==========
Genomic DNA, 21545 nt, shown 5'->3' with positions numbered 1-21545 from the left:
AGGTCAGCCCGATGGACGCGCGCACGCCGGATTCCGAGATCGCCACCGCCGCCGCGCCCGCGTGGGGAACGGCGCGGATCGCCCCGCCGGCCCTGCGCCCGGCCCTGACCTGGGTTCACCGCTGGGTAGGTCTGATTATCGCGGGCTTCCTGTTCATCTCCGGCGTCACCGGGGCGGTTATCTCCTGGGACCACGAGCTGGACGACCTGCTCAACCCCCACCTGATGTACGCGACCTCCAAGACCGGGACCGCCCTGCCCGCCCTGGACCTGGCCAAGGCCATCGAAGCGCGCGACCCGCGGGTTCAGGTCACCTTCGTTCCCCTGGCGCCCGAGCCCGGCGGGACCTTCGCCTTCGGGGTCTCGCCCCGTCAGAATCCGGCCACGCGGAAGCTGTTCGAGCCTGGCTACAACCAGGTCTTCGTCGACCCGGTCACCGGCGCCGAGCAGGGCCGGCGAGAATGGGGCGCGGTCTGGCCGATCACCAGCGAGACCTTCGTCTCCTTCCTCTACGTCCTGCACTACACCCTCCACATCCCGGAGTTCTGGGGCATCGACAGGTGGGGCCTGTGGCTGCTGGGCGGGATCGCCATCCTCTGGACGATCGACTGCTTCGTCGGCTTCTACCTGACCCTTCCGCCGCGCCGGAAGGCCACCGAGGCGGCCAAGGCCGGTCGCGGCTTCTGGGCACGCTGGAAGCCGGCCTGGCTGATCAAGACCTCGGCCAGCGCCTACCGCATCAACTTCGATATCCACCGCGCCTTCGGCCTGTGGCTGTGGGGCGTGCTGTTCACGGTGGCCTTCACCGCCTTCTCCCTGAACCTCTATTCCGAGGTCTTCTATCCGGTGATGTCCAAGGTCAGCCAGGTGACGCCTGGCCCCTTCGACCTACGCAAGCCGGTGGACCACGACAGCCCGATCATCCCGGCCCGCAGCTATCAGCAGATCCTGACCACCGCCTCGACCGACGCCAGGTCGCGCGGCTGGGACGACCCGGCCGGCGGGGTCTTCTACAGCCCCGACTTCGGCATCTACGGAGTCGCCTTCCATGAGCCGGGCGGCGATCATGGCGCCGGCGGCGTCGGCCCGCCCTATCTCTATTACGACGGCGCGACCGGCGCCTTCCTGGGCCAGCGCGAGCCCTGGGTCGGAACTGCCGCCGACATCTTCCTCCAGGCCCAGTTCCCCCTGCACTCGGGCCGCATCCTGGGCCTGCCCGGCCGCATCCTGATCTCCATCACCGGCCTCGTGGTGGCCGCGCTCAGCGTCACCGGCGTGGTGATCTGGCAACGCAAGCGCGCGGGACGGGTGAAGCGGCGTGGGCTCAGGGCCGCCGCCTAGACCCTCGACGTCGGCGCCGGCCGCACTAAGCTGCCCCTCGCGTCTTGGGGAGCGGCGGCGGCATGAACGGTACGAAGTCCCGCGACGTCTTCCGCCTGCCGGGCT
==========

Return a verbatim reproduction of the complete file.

Genomic DNA, 21545 nt, shown 5'->3' with positions numbered 1-21545 from the left:
AGGTCAGCCCGATGGACGCGCGCACGCCGGATTCCGAGATCGCCACCGCCGCCGCGCCCGCGTGGGGAACGGCGCGGATCGCCCCGCCGGCCCTGCGCCCGGCCCTGACCTGGGTTCACCGCTGGGTAGGTCTGATTATCGCGGGCTTCCTGTTCATCTCCGGCGTCACCGGGGCGGTTATCTCCTGGGACCACGAGCTGGACGACCTGCTCAACCCCCACCTGATGTACGCGACCTCCAAGACCGGGACCGCCCTGCCCGCCCTGGACCTGGCCAAGGCCATCGAAGCGCGCGACCCGCGGGTTCAGGTCACCTTCGTTCCCCTGGCGCCCGAGCCCGGCGGGACCTTCGCCTTCGGGGTCTCGCCCCGTCAGAATCCGGCCACGCGGAAGCTGTTCGAGCCTGGCTACAACCAGGTCTTCGTCGACCCGGTCACCGGCGCCGAGCAGGGCCGGCGAGAATGGGGCGCGGTCTGGCCGATCACCAGCGAGACCTTCGTCTCCTTCCTCTACGTCCTGCACTACACCCTCCACATCCCGGAGTTCTGGGGCATCGACAGGTGGGGCCTGTGGCTGCTGGGCGGGATCGCCATCCTCTGGACGATCGACTGCTTCGTCGGCTTCTACCTGACCCTTCCGCCGCGCCGGAAGGCCACCGAGGCGGCCAAGGCCGGTCGCGGCTTCTGGGCACGCTGGAAGCCGGCCTGGCTGATCAAGACCTCGGCCAGCGCCTACCGCATCAACTTCGATATCCACCGCGCCTTCGGCCTGTGGCTGTGGGGCGTGCTGTTCACGGTGGCCTTCACCGCCTTCTCCCTGAACCTCTATTCCGAGGTCTTCTATCCGGTGATGTCCAAGGTCAGCCAGGTGACGCCTGGCCCCTTCGACCTACGCAAGCCGGTGGACCACGACAGCCCGATCATCCCGGCCCGCAGCTATCAGCAGATCCTGACCACCGCCTCGACCGACGCCAGGTCGCGCGGCTGGGACGACCCGGCCGGCGGGGTCTTCTACAGCCCCGACTTCGGCATCTACGGAGTCGCCTTCCATGAGCCGGGCGGCGATCATGGCGCCGGCGGCGTCGGCCCGCCCTATCTCTATTACGACGGCGCGACCGGCGCCTTCCTGGGCCAGCGCGAGCCCTGGGTCGGAACTGCCGCCGACATCTTCCTCCAGGCCCAGTTCCCCCTGCACTCGGGCCGCATCCTGGGCCTGCCCGGCCGCATCCTGATCTCCATCACCGGCCTCGTGGTGGCCGCGCTCAGCGTCACCGGCGTGGTGATCTGGCAACGCAAGCGCGCGGGACGGGTGAAGCGGCGTGGGCTCAGGGCCGCCGCCTAGACCCTCGACGTCGGCGCCGGCCGCACTAAGCTGCCCCTCGCGTCTTGGGGAGCGGCGGCGGCATGAACGGTACGAAGTCCCGCGACGTCTTCCGCCTGCCGGGCT